Visual transformation will augment digital experiences
Statistics say that the customer’s experience is considered more valuable than the price and product when it comes to the purchase decision. Visual experiences — video, augmented reality, virtual reality, etc. — help support the purchase decision by removing any guesswork or uncertainty. By combining visual assistance with digital channels, brands can include more of the tactile elements of in-store shopping, thereby engaging with customers more effectively and memorably.
Visuals lower effort and add convenience to interactions
A Gartner study about customer effort reveals that customers are 94% more likely to make another purchase if they have an easy or low-effort experience with a brand during the first encounter. Visual assistance removes the frustration of back-and-forth clarifications or any misunderstandings that can easily occur with verbal descriptions. When both the brand and the customer can simply see what the other is referring to, significant friction is removed from the interaction.
Visual capabilities enable more advanced use cases
Adding the visual element to customer interactions can allow agents to handle more use cases than ever before. “Show rather than verbally describe” lays the groundwork for advanced use cases like visual self-service. Imagine automating a common task using the power of vision — providing customers with AR-based visuals that show how to descale a coffee machine, indicate the settings on a washing machine, or explain how to install a new WiFi router. These advanced use cases facilitate a convenient and pleasant user experience. In fact, 44% of consumers claim they now would prefer to resolve more issues via self-service than before the pandemic. But the organization benefits as well. More use cases mean higher levels of call deflection to self-service, translating into optimized costs and better use of call center resources.
Examples of brands making the visual transformation
Global telecom giant Vodafone uses visuals to provide their customers with more personalized support during a call. For example, if an agent realizes that the subscriber has moved to an IP-based telephony enabled router but still has an analog phone, the agent emails the customer a PDF containing links to new IP phones from a video library, making the choice simpler for the customer.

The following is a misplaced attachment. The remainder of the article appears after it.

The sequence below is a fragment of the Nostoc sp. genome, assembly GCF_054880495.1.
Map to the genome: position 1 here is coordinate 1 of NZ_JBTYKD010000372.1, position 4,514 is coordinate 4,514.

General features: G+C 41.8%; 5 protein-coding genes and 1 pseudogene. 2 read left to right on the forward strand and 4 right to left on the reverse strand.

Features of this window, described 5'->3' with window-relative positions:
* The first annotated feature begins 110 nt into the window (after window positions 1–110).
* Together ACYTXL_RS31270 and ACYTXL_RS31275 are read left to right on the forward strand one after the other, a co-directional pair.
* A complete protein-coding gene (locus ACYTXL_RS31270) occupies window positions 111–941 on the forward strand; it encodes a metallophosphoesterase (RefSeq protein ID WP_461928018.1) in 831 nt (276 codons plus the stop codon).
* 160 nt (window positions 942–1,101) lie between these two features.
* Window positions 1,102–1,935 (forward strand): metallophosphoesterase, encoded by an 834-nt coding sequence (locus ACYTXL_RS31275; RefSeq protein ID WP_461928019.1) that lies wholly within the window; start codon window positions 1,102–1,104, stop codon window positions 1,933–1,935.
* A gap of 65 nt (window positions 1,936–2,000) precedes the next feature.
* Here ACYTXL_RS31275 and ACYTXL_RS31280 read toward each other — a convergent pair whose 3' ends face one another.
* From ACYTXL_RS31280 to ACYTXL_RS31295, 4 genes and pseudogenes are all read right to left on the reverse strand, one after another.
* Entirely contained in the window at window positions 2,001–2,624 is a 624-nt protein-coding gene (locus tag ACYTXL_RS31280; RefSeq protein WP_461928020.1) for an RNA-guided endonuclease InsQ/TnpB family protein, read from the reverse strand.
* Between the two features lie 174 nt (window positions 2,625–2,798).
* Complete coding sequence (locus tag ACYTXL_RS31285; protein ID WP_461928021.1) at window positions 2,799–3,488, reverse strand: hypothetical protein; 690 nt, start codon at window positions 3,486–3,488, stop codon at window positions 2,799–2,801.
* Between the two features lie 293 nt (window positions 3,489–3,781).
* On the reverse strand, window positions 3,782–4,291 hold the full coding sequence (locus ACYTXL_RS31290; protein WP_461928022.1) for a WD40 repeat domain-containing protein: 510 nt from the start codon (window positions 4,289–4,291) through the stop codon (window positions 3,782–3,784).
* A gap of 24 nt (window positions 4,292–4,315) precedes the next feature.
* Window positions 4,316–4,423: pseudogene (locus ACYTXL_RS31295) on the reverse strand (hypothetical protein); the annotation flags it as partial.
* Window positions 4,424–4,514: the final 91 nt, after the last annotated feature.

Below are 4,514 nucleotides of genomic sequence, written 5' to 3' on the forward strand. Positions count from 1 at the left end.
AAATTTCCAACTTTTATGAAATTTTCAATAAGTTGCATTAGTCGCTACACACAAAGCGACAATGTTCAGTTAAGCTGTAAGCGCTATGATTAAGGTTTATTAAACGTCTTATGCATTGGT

Virginia-based River Pools turned to virtual sales demos to boost their business during COVID. The company used video to visually instruct customers about which documents they would need for permits, and how to properly photograph their space for planning purposes. Homeowners are visually guided to photograph different angles of their property, including elevations and obstructions. This usage of remote visual assistance helped reduce the need for a River Pools’ project designer to do a physical site survey at the customer’s location and more than doubled the number of sales demos the company could schedule per day.
Faced by the sudden collapse in travel, global brand Airbnb shifted to help their hosts offer online events to customers. Paid activities include cooking demos, meditation, magic, virtual tours, and many other types of online events. This pivot allowed the company to stay relevant in a difficult period and advance its strategy of becoming a wide-ranging lifestyle platform.
Visual Transformation: The Journey has Begun
The journey of visual transformation is already underway. Driven by a digital-first mentality and the need for remote support and enhanced customer engagement, brands are recognizing the need for a visual-first strategy for acquiring and keeping their customers. Click here for Part 2 as we explore visual technologies and the three critical stages along the journey to becoming visually advanced.
This post was first published on the TechSee blog.